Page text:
type an IList.

Foundations of Programming Copyright © Karl Seguin www.codebetter.com


Chapter 6 - Object Relational Mappers 50

The other interesting collection option is the set. A set is a collection that cannot contain duplicates – a
common scenario for enterprise application (although it is rarely explicitly stated). Oddly, .NET doesn’t
have a set collection, so NHibernate uses the Iesi.Collection.ISet interface. There are four
specific implementations, the ListSet which is really fast for very small collections (10 or less items),
the SortedSet which can be sorted, the HashSet which is fast for larger collections and the
HybridSet which initially uses a ListSet and automatically switches itself to a HashSet as your
collection grows.

For our system we’ll use a bag (even though we can’t have duplicate sales, it’s just a little more
straightforward right now), so we declare our Sales
collection as an IList:
With the release of .NET 3.5, a
private IList<Sale> _sales; HashSet collection has finally been
public IList<Sale> Sales added to the framework. Hopefully,
{
get { return _sales;} future versions will add other types
} of sets, such as an OrderedSet. Sets
are very useful and efficient
and add our <bag> element to the SalesPerson mapping collections, so consider adding
file: them to your arsenal of tools! You
can learn more by reading Jason
<bag name="Sales" access="field.lowercase- Smith's article describe sets.
underscore"
table="Sales" inverse="true"
cascade="all">
<key column="SalesPersonId" />
<one-to-many class="Sale" />
</bag>

Again, if you look at each element/attribute, it isn’t as complicated as it first might seem. We identify
the name of our property, specify the access strategy (we don’ t have a setter, so tell it to use the field
with our naming convention), the table and column holding the foreign key, and the type/class of the
items in the collection.

We’ve also set the cascade attribute to all which means that when we call Update on a
SalesPerson object, any changes made to his or her Sales collection (additions, removals, changes to
existing sales) will automatically be persisted. Cascading can be a real time-saver as your system grows
in complexity.

Querying
NHibernate supports two different querying approaches: Hibernate Query Language (HQL) and Criteria
Queries (you can also query in actual SQL, but lose portability when doing so). HQL is the easier of two
as it looks a lot like SQL – you use from, where, aggregates, order by, group by, etc. However,
rather than querying against your tables, you write queries against your domain – which means HQL

Foundations of Programming Copyright © Karl Seguin www.codebetter.com


Chapter 6 - Object Relational Mappers 51

supports OO principles like inheritance and polymorphism. Either query methods are abstractions on
top of SQL, which means you get total portability – all you need to do to target a different database is
change your dialect configuration.

HQL works off of the IQuery interface, which is created by calling CreateQuery on your session. With
IQuery you can return individual entities, collections, substitute parameters and more. Here are some
examples:

string lastName = "allen";


ISession session = _sessionFactory.OpenSession();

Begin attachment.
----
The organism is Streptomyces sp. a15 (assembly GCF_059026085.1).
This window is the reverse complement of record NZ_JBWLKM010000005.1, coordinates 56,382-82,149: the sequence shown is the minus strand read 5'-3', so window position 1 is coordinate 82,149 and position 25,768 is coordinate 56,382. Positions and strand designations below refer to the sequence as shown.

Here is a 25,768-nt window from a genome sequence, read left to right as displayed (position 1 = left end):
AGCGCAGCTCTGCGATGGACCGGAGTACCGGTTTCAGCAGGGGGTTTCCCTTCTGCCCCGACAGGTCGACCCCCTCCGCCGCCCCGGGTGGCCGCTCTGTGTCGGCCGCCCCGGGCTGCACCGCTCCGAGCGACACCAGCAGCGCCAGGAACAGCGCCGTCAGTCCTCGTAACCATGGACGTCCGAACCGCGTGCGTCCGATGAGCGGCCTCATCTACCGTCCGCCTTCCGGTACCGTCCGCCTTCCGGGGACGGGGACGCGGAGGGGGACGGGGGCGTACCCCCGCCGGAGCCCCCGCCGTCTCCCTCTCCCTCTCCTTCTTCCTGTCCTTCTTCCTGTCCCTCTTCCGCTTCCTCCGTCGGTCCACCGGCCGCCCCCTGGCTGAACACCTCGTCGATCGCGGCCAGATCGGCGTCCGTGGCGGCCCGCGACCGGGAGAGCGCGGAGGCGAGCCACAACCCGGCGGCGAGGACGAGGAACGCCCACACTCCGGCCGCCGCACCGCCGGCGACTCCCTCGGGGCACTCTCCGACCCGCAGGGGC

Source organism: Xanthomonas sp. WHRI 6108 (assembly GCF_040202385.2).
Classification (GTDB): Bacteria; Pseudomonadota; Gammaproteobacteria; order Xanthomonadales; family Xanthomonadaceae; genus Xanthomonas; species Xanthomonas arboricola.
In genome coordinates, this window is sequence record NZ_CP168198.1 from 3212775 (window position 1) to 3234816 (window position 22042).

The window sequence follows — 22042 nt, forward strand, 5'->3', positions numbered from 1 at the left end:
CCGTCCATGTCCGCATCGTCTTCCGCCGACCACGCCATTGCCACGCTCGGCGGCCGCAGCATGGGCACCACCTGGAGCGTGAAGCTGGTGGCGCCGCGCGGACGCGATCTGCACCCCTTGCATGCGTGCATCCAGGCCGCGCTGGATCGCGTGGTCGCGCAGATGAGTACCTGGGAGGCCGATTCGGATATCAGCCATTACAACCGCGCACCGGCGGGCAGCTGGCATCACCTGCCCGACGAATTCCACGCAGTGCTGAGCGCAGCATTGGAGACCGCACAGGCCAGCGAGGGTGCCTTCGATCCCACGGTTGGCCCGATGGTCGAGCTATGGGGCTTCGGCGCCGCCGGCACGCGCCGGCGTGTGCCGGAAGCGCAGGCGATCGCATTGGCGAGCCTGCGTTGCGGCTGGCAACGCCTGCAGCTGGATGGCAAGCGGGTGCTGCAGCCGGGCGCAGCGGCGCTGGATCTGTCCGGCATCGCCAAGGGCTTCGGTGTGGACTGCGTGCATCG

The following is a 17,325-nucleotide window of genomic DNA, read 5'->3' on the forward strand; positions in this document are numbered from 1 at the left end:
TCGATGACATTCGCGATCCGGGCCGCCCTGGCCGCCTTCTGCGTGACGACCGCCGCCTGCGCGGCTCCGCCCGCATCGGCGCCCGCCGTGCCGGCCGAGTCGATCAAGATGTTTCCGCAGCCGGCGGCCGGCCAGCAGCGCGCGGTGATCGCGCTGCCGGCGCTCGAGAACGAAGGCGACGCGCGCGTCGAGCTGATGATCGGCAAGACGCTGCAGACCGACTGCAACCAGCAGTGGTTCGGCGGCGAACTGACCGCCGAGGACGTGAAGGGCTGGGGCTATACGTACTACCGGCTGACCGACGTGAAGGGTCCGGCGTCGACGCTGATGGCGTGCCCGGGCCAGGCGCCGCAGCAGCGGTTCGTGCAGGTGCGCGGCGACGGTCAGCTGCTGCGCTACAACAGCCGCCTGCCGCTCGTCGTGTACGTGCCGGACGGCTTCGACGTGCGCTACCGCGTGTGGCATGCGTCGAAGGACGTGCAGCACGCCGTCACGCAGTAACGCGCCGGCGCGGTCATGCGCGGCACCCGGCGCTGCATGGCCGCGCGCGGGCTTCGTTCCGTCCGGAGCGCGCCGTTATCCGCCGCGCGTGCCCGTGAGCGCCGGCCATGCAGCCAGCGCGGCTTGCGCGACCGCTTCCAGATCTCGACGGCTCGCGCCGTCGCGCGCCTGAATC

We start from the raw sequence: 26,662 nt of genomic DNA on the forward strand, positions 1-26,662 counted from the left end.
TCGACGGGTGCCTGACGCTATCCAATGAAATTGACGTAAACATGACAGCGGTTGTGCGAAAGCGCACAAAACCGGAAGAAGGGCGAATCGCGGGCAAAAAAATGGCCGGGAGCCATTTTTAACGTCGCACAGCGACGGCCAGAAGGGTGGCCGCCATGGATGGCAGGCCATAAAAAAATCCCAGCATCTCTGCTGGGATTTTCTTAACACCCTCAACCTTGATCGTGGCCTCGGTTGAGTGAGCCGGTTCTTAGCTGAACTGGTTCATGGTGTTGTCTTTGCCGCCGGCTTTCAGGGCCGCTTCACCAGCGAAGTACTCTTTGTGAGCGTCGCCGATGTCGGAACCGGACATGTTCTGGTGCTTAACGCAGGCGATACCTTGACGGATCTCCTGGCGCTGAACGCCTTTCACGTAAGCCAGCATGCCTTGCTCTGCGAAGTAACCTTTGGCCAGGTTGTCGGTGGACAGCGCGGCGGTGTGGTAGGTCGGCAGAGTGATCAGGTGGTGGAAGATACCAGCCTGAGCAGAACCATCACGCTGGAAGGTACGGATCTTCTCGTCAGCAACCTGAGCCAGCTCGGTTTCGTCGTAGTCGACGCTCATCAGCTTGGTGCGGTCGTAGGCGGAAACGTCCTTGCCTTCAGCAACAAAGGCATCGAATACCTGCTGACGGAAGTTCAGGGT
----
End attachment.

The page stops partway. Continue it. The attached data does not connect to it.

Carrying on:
//retrieve a salesperson by last name


IQuery query = s.CreateQuery("from SalesPerson p where p.LastName =
'allen'");
SalesPerson p = query.UniqueResult<SalesPerson>();

//same as above but in 1 line, and with the last name as a variable
SalesPerson p = session.CreateQuery("from SalesPerson p where p.LastName =
?").SetString(0, lastName).UniqueResult<SalesPerson>();

//people with few sales


IList<SalesPerson> slackers = session.CreateQuery("from SalesPerson person
where size(person.Sales) < 5").List<SalesPerson>();

This is just a subset of what can be accomplished with HQL (the downloadable sample has slightly more
complicated examples).

Lazy Loading
When we load a salesperson, say by doing: SalesPerson person =
session.Get<SalesPerson>(1); the Sales collection won’t be loaded. That’s because, by default,
collections are lazily loaded. That is, we won’t hit the database until the information is specifically
requested (i.e., we access the Sales property). We can override the behavior by setting
lazy=”false” on the bag element.

The other, more interesting, lazy load strategy implemented by NHibernate is on entities themselves.
You’ll often want to add a reference to an object without having to load the actual object from the
database. For example, when we add a Sales to a SalesPerson, we need to specify the Model, but
don’t want to load every property – all we really want to do is get the Id so we can store it in the
ModelId column of the Sales table. When you use session.Load<T>(id) NHibernate will load a
proxy of the actual object (unless you specify lazy=”false” in the class element). As far as you’re
concerned, the proxy behaves exactly like the actual object, but none of the data will be retrieved from
the database until the first time you ask for it. This makes it possible to write the following code:

Sale sale = new Sale(session.Load<Model>(1), DateTime.Now, 46000.00);


salesPerson.AddSales(sale);

Foundations of Programming Copyright © Karl Seguin www.codebetter.com


Chapter 6 - Object Relational Mappers 52

session.SaveOrUpdate(salesPerson);

without ever having to actually hit the database to load the Model.

Download
You can download a sample project with more examples of NHibernate usage at:
http://codebetter.com/files/folders/codebetter_downloads/entry172562.aspx. The code is heavily
documented to explain various aspects of using NHibernate. (If the above link does not work for you,
you can try this alternative download location: http://openmymind.net/CodeBetter.Foundations.zip).

In This Chapter